That was that for the October Manifesto, dead in the water after about two days – but although the failure came as no surprise to anyone, it did function as a signal for the Empire’s final disintegration. Wekerle declared an independent Hungary on 19 October but, having neglected to abolish the monarchy, he was dismissed by Karl four days later and retired into private life, leaving Hungary prey to revolutionary forces that would define the country’s immediate future. Hussarek also abandoned politics after his own resignation on 27 October, and his federal mirage evaporated with proclamations of independence by Czechoslovak and Yugoslav nationalists on 28 and 29 October respectively.
Without the means to force political control, because any remaining loyal troops were defending the Danube frontier or the Italian Front, Karl had no cards left to play. He would agree an armistice with the Allies on 3 November, and abdicate on 11 November, but both were gestures after the fact. His empire had already ceased to exist.
When the Austro-Hungarian Empire died, it left little to remember it by. Imperial records are scarce, most having been destroyed by incoming regimes or outgoing officials, while central European historians have tended, understandably enough, to focus on histories of their own nations rather than that of the perceived oppressor dynasty. They have a point. Taken across several hundred years of almost unparalleled power in Europe, the Habsburgs hardly stand out as a boon to the societies they dominated. Relentlessly inbred and almost exclusively concerned with the family’s status, Habsburg rulers sponsored some interesting art and plenty of exploration, but otherwise tended to feature as major obstacles to pretty much everything the modern world sees as progress.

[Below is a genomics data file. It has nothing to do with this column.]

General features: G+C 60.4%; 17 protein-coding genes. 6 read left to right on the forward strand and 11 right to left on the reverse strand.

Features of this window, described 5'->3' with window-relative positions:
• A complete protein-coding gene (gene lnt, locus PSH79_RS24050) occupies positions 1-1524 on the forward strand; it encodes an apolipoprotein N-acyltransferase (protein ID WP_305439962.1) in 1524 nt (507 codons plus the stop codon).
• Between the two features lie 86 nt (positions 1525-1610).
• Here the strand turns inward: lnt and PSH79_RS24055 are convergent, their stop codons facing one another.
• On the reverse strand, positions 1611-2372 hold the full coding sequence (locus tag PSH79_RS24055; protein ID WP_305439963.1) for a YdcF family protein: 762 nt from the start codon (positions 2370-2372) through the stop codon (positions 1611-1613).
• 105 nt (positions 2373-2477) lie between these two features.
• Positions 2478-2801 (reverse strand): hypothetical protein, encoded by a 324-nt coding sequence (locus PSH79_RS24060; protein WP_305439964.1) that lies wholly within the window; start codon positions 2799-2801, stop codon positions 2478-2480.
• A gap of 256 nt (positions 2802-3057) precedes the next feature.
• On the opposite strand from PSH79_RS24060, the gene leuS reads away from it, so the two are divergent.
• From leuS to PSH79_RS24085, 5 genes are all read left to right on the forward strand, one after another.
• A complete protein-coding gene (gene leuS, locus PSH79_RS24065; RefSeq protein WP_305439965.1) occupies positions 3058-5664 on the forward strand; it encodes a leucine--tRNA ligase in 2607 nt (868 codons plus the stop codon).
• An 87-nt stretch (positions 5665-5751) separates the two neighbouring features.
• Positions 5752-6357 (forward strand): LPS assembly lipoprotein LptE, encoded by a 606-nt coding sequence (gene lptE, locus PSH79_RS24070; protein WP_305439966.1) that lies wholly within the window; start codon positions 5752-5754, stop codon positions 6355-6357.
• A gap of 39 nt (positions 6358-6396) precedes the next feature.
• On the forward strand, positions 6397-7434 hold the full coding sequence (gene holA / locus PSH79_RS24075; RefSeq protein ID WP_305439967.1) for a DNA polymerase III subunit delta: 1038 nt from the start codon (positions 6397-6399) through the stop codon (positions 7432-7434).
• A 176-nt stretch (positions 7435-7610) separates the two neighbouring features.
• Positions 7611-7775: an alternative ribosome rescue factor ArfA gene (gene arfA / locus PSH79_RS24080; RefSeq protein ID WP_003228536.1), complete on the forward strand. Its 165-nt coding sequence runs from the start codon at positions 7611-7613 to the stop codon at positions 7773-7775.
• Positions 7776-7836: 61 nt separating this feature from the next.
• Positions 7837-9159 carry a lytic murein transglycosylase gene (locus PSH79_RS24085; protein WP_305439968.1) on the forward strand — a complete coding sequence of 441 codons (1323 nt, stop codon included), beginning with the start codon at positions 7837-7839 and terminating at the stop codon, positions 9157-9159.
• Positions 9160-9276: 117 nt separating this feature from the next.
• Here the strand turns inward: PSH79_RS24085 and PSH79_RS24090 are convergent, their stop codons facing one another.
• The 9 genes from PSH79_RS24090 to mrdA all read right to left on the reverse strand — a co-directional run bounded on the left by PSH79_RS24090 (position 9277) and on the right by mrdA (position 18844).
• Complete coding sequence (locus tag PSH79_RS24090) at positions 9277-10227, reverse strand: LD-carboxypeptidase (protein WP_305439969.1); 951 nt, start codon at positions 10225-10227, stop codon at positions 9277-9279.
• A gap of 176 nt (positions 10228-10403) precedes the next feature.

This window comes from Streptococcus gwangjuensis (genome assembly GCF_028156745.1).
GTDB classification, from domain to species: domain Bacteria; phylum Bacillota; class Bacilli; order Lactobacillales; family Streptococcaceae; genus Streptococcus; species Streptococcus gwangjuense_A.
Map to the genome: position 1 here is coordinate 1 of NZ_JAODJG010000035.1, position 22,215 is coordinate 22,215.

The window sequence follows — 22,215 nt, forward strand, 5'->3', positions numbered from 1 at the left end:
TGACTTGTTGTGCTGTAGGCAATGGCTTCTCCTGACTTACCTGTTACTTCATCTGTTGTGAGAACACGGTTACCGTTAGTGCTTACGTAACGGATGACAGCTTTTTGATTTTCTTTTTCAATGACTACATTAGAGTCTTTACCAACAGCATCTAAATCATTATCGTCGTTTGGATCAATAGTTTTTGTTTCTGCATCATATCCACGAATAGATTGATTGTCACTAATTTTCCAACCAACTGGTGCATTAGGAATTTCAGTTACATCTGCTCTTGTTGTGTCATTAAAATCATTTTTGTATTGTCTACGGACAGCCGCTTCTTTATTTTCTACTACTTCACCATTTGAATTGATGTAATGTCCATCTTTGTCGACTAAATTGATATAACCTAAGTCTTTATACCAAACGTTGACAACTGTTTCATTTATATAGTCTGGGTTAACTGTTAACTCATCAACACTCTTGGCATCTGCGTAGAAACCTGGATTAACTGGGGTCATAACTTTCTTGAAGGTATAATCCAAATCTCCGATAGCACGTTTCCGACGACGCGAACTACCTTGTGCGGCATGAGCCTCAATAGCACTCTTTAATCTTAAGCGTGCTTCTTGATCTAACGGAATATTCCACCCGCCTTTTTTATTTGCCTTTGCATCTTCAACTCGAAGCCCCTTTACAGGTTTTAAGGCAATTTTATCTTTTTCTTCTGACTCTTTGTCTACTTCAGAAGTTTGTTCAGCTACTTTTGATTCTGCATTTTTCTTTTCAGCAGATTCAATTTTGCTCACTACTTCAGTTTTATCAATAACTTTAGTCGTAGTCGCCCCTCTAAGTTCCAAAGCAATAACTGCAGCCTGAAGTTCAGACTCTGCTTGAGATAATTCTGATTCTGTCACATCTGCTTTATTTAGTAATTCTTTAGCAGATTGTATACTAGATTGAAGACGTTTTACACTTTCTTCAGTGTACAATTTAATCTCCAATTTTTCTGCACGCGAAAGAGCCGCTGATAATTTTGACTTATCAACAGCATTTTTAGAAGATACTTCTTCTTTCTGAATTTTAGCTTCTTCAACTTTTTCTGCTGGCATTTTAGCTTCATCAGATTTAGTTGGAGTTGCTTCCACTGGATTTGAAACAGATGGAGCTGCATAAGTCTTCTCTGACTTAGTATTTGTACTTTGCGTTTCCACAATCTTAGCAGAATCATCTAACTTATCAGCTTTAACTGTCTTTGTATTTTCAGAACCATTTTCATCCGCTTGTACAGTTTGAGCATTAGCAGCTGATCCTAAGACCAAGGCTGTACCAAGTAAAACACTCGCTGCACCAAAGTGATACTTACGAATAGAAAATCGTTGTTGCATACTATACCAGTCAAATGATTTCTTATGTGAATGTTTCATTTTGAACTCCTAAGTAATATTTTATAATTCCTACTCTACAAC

It seems fitting enough that when this testament to blood as the arbiter of human affairs finally left the stage during the second half of October 1918, it went out with the October Manifesto, which definitely qualified as a whimper. I’m less convinced that its destruction, a moment of belated triumph for modern values extracted from the disaster of the First World War, should be ignored a century later.